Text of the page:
If you live in a highly polluted area, your brain might be aging at a faster rate than it normally would, according to a new study. Conducted by researchers at the University of Southern California (USC), the study found that elderly women who were exposed to high levels of air pollution showed more signs of brain aging than those who lived in areas with cleaner air. This is a landmark study because whereas past studies had demonstrated links between air pollution and the vascular system, this is the first to link pollution directly to brain damage.

The researchers analyzed data from 1,403 women between 1996 and 2006. By the end of the 10-year period, study participants' ages ranged from 71 to 89. MRI brain scans were conducted to determine the volume of the women's brains, and residential histories and corresponding air pollution data were used to measure the women's exposure to pollutants.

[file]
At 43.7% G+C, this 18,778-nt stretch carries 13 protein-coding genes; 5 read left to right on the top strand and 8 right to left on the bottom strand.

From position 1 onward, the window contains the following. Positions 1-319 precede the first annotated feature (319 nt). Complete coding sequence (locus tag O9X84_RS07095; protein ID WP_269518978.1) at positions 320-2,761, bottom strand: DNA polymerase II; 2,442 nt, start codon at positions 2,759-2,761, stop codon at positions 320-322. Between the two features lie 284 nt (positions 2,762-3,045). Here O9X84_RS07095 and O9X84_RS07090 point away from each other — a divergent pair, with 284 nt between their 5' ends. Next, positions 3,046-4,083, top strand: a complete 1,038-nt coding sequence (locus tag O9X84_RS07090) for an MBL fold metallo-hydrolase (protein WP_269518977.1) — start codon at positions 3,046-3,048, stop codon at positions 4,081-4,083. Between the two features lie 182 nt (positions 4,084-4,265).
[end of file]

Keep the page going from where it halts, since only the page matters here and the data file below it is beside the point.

The results showed that for every 3.49 micrograms per cubic centimeter increase in the women's exposure to pollution, their brains' white matter shrank by 6.23 cubic centimeters. According to the researchers, this amount of shrinkage is equivalent to one to two years of natural brain aging. The connection between air pollution and white matter shrinkage existed even when the researchers controlled for variables like education and physical activity levels.

"This tells us that the damage air pollution can impart goes beyond the circulatory system. Particles in the ambient air are an environmental neurotoxin to the aging brain," said lead researcher Jiu-Chiuan Chen, M.D., of the Keck School of Medicine at USC.

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